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Discussion Starter #1
I've got a problem with the headlights on my 68 RS/SS. The lights work but their dim. They've been that way since I rebuilt the car. As far as I know I got all of the ground wires connected. From what I know, dim headlights usually mean a bad ground. Could it be the headlight switch or relay? Also, the vacuum doors don't work well. They will barely move about 1/2 inch and then stop. I put a hose kit on the lights and it didn't help much. Is the headlight switch notorious for leaking or should I look somewhere else? Thanks,Matt.
 

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I would try spraying a small amount of lubricant on the hinge bushings to see if they move any better. If the doors swing free when the vacum is disconnected, then look for air leaks.
 

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This is long winded, but hopefully will help. This is the alternative to swapping parts.

Chewy, those old headlamps were quite as good by todays standards. But never the less, dim lights are probably caused by a bad connection in the electrical system. To find it you'll need to get a Digital Volt Meter and start measuring voltage drops throughout the circuit. Here is an example of what I'd check -- lights on.

1) Battery voltage at the posts.
2) Battery voltage at the clamps.
3) Voltage accross headlamp terminals.
4) Voltage between battery - and headlamp switch -- both incomming power side, and outgoing switched side.

These four tests should focus you in the right area of the circuit. For example if you measure 12 volts on one side of a connection and 10.5 on the other side, then you've found the bad connection. I generally like to see less that 1 volt drop accross any connection, but that is a rule of thumb. Head lights draw a fairly high current, so the voltage drops are likely to be a bit larger than an interior light circuit would for example. Your results may cause you to have to inspect other circuits more closely. If they don't pinpoint the problem, then use the same technique to hunt down the drop. Here are some examples of other area areas to check.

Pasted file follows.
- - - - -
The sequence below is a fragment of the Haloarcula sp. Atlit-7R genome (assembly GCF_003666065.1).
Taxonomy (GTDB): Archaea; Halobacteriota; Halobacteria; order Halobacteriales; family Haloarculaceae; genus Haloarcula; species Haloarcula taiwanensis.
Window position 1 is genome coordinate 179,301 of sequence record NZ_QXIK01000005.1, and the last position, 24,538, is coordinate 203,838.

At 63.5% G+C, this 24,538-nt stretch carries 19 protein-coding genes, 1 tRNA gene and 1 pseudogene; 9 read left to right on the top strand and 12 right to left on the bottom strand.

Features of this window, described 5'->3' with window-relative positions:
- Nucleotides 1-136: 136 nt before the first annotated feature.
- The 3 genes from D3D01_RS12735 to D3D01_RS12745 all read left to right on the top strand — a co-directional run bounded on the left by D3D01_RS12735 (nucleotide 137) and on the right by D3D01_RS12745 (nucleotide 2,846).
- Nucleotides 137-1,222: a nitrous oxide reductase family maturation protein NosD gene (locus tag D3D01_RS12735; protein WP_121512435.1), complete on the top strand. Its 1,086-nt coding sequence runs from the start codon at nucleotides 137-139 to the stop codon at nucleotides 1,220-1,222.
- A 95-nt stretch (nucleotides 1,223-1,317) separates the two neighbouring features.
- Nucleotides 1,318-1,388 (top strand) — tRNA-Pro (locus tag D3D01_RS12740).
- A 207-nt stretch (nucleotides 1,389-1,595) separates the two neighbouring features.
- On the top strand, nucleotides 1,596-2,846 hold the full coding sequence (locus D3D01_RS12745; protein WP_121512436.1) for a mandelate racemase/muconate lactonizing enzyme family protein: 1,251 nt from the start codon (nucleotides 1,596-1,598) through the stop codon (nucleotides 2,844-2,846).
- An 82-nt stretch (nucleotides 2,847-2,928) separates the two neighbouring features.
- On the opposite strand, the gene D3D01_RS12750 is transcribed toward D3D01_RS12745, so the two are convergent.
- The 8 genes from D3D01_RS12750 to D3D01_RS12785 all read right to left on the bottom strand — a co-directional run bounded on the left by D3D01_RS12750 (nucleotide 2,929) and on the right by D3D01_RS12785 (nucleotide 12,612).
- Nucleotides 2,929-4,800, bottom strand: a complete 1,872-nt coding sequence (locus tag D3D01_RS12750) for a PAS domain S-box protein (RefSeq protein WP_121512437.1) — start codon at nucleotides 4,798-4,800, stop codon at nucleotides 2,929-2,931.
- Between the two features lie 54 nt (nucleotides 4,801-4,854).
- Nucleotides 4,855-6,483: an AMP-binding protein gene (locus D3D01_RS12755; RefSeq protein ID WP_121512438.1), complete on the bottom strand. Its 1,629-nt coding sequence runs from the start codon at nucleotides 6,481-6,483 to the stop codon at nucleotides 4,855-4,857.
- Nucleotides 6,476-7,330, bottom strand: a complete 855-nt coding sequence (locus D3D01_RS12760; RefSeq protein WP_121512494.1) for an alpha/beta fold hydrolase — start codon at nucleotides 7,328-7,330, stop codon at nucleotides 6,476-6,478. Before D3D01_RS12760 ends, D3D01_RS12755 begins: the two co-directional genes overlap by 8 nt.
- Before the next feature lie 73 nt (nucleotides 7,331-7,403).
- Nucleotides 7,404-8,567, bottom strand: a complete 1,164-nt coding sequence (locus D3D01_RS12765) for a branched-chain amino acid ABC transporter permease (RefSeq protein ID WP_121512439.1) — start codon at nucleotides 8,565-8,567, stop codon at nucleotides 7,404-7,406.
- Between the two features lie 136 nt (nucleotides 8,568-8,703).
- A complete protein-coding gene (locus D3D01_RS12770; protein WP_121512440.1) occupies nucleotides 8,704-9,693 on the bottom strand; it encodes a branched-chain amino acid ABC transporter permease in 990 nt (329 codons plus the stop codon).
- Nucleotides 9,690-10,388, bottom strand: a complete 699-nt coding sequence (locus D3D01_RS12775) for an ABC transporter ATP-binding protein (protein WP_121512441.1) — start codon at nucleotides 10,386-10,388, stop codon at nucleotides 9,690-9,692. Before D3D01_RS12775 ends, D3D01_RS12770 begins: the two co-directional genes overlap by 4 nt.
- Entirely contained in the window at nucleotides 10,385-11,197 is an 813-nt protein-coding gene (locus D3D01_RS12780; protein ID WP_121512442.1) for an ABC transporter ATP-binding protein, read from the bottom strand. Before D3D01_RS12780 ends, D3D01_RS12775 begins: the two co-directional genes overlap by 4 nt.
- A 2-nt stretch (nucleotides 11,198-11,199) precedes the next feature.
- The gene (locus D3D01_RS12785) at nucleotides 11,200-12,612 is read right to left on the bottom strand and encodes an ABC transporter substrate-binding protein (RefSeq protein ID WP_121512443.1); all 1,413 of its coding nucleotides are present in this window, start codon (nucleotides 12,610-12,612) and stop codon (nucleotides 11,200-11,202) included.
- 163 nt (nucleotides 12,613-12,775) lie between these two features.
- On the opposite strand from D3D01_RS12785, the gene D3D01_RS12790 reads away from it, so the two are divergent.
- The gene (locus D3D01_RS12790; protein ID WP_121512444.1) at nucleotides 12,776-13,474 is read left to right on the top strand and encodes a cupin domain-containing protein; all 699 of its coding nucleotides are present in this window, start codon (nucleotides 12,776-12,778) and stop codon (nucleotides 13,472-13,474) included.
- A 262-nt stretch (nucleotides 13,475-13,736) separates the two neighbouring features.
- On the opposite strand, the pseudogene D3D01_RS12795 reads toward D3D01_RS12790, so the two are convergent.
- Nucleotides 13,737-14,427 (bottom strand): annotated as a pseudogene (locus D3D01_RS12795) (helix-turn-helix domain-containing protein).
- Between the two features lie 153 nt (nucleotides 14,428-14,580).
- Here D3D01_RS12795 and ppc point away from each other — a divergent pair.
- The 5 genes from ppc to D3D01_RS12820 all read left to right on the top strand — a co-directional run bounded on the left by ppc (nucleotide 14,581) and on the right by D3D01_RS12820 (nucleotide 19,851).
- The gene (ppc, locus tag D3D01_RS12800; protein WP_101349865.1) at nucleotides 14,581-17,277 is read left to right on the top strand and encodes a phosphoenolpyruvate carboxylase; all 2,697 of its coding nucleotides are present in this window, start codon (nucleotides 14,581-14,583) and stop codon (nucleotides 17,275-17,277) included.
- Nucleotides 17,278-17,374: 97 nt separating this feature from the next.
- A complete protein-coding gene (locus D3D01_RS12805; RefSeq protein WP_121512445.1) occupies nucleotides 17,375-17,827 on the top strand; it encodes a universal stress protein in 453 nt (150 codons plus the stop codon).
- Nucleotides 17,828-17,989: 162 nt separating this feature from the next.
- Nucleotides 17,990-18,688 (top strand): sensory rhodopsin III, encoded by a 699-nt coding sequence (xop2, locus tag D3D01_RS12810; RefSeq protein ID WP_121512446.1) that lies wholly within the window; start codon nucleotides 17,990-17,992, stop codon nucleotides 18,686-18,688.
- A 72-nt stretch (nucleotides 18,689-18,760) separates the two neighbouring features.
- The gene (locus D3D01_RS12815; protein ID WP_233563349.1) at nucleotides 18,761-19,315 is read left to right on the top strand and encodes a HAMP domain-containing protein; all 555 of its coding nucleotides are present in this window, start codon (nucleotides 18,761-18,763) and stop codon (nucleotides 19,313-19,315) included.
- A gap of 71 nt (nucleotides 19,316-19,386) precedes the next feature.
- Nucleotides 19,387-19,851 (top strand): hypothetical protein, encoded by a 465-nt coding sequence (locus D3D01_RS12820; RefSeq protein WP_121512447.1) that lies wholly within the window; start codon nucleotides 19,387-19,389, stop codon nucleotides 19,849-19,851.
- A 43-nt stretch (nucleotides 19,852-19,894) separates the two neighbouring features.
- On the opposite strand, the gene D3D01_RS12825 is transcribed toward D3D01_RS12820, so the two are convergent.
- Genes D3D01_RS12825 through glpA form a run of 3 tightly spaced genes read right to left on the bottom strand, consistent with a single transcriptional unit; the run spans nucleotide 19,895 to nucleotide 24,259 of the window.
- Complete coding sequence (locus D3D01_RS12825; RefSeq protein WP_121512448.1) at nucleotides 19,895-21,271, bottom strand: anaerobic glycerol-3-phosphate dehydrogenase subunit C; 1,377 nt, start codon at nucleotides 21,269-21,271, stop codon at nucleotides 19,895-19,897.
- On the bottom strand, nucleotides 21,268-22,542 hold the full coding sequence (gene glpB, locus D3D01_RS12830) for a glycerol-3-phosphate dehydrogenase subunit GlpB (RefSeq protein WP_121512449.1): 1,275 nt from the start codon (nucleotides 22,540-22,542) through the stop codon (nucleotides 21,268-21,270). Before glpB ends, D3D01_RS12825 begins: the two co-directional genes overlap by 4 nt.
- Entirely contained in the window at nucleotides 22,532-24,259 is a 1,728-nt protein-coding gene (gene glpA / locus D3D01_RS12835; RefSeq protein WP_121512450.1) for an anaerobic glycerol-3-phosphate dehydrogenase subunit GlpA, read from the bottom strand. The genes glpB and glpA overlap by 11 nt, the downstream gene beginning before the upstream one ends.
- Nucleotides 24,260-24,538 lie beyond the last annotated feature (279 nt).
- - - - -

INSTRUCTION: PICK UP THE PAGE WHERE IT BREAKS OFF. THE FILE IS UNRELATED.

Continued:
1) Fuse terminals.
2) Head lamp socket terminals.
3) Firewall harness connector terminals.
4) Ground from battery - to fender.

A battery charger would be a good helper. Also, keep in mind what your readings mean. You can measure directly accross a connection and expect to see less that 1 volt. You can also reference to ground (at the battery post) and look for more than 1 volt below your battery voltage. Presuming a 12.0 volt source. You should be suspicious of any connection showing less than 11.5 volts or so.

Once you find the offending connection, try to clean it up first. Use a little bit of sand paper to scuff off the oxidation. If this doesn't restore the connection, you'll have to replace the connection whether it be a connector terminal, lamp terminal, wire, etc. Also, once you find the problem and fix it, dope the new connection with dialectric grease. You can get a fat tube of it for about $3.00. For some reason they didn't use grease in their connectors back in 68.

Good luck.

-dnult

[ 07-23-2003, 04:30 PM: Message edited by: dnult ]
 

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Discussion Starter #5
dnult,
great information! It makes me want to get out there right now and start checking! That's the kind off info I was looking for. Thanks a lot, Matt.
 

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It has been my experience that a dim headlight is usually caused by a bad connection at the headlight plug itself. Turn the lights on, and jiggle the connector on the back of bulb. If the light brightens, you'll have to clean the bulb connector of tarnish/corrosion. If the bulbs are old, clean the spade connectors on the bulb also. The bulb connectors are exposed to a lot of weather, and are usually pretty cruddy.
 
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